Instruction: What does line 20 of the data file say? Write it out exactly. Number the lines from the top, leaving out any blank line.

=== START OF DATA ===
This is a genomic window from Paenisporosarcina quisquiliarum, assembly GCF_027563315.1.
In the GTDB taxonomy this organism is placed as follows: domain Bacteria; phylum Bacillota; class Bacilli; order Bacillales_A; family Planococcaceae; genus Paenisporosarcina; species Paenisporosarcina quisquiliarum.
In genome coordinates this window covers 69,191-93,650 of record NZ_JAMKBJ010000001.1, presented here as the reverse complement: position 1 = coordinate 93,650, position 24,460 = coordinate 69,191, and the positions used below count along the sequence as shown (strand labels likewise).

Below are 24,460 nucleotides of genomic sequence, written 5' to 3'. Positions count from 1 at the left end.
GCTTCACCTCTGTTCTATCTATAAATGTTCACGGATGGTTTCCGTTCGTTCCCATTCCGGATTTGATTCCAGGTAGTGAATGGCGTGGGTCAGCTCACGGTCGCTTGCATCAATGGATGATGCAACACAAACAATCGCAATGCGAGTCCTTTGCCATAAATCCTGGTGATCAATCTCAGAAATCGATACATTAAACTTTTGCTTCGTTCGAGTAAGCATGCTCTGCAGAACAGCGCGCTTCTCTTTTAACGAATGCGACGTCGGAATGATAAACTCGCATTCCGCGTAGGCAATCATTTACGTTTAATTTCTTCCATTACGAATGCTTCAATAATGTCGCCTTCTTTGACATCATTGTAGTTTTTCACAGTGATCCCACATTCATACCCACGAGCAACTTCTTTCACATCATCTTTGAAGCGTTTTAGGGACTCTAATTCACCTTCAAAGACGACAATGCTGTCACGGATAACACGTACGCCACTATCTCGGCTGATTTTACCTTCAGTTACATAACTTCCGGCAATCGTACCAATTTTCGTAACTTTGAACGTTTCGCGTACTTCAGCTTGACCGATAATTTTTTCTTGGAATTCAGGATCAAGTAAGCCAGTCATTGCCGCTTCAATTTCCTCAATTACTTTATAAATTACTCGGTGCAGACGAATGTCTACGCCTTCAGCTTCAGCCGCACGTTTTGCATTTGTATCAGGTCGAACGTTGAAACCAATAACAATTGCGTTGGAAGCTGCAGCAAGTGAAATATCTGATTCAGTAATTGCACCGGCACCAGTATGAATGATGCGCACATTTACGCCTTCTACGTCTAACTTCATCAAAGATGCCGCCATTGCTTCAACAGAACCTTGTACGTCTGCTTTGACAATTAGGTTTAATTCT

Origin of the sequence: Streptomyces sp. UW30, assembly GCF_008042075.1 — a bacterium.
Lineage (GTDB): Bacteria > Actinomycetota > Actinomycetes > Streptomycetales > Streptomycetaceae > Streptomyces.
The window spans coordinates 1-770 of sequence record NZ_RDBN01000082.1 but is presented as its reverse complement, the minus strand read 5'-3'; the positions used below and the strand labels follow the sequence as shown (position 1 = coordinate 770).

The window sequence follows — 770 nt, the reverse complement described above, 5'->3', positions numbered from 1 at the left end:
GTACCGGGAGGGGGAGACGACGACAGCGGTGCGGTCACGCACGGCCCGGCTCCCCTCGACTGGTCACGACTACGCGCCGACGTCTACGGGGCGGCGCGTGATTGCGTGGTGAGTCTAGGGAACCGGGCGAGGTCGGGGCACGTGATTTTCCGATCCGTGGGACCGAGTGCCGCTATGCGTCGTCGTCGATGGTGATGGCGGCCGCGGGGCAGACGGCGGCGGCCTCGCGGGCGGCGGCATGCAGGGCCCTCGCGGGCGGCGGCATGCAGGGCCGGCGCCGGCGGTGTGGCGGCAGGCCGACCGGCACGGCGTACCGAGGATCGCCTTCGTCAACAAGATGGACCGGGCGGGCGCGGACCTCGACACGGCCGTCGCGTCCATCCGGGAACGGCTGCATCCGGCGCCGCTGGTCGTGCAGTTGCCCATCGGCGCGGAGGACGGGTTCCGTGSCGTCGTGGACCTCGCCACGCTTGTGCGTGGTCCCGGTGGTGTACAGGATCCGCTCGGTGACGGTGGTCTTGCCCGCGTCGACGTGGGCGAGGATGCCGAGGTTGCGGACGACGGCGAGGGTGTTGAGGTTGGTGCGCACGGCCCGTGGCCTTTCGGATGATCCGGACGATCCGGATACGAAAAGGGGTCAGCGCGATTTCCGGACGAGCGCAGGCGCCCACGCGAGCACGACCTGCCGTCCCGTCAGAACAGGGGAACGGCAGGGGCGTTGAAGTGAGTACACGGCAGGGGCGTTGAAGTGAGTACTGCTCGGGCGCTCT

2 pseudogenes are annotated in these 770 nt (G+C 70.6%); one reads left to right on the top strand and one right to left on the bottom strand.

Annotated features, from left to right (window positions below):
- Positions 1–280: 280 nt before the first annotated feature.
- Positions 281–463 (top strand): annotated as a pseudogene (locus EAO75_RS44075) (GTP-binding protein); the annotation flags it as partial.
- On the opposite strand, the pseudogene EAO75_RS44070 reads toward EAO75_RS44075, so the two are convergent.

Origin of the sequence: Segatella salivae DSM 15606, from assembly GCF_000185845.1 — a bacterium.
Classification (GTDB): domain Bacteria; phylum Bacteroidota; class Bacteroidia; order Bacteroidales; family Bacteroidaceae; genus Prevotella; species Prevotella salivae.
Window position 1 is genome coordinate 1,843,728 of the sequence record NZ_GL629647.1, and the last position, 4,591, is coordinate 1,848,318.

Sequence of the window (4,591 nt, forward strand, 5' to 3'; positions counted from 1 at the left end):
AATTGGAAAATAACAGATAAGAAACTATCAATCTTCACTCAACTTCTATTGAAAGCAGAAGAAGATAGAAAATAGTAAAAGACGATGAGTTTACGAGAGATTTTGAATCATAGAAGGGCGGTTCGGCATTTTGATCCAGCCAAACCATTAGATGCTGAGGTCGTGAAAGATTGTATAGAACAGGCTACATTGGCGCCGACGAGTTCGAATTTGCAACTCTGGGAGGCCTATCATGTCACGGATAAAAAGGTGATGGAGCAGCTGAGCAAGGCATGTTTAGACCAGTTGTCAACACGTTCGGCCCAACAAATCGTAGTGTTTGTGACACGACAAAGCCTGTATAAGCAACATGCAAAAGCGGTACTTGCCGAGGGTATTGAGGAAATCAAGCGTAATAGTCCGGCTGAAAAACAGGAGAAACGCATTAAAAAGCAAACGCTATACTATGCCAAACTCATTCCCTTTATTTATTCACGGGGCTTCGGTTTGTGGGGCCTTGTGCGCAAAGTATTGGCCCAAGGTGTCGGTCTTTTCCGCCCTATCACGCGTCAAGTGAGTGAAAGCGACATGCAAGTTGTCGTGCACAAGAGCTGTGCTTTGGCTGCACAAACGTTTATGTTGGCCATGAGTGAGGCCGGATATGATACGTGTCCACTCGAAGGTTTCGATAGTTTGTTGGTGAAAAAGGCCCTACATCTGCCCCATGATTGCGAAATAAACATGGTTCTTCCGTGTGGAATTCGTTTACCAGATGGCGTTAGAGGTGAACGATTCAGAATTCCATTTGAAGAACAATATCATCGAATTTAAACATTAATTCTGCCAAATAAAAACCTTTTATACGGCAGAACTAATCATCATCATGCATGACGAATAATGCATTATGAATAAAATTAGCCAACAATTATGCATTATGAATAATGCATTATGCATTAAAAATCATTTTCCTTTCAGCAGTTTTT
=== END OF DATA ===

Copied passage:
AATTGGAAAATAACAGATAAGAAACTATCAATCTTCACTCAACTTCTATTGAAAGCAGAAGAAGATAGAAAATAGTAAAAGACGATGAGTTTACGAGAGATTTTGAATCATAGAAGGGCGGTTCGGCATTTTGATCCAGCCAAACCATTAGATGCTGAGGTCGTGAAAGATTGTATAGAACAGGCTACATTGGCGCCGACGAGTTCGAATTTGCAACTCTGGGAGGCCTATCATGTCACGGATAAAAAGGTGATGGAGCAGCTGAGCAAGGCATGTTTAGACCAGTTGTCAACACGTTCGGCCCAACAAATCGTAGTGTTTGTGACACGACAAAGCCTGTATAAGCAACATGCAAAAGCGGTACTTGCCGAGGGTATTGAGGAAATCAAGCGTAATAGTCCGGCTGAAAAACAGGAGAAACGCATTAAAAAGCAAACGCTATACTATGCCAAACTCATTCCCTTTATTTATTCACGGGGCTTCGGTTTGTGGGGCCTTGTGCGCAAAGTATTGGCCCAAGGTGTCGGTCTTTTCCGCCCTATCACGCGTCAAGTGAGTGAAAGCGACATGCAAGTTGTCGTGCACAAGAGCTGTGCTTTGGCTGCACAAACGTTTATGTTGGCCATGAGTGAGGCCGGATATGATACGTGTCCACTCGAAGGTTTCGATAGTTTGTTGGTGAAAAAGGCCCTACATCTGCCCCATGATTGCGAAATAAACATGGTTCTTCCGTGTGGAATTCGTTTACCAGATGGCGTTAGAGGTGAACGATTCAGAATTCCATTTGAAGAACAATATCATCGAATTTAAACATTAATTCTGCCAAATAAAAACCTTTTATACGGCAGAACTAATCATCATCATGCATGACGAATAATGCATTATGAATAAAATTAGCCAACAATTATGCATTATGAATAATGCATTATGCATTAAAAATCATTTTCCTTTCAGCAGTTTTT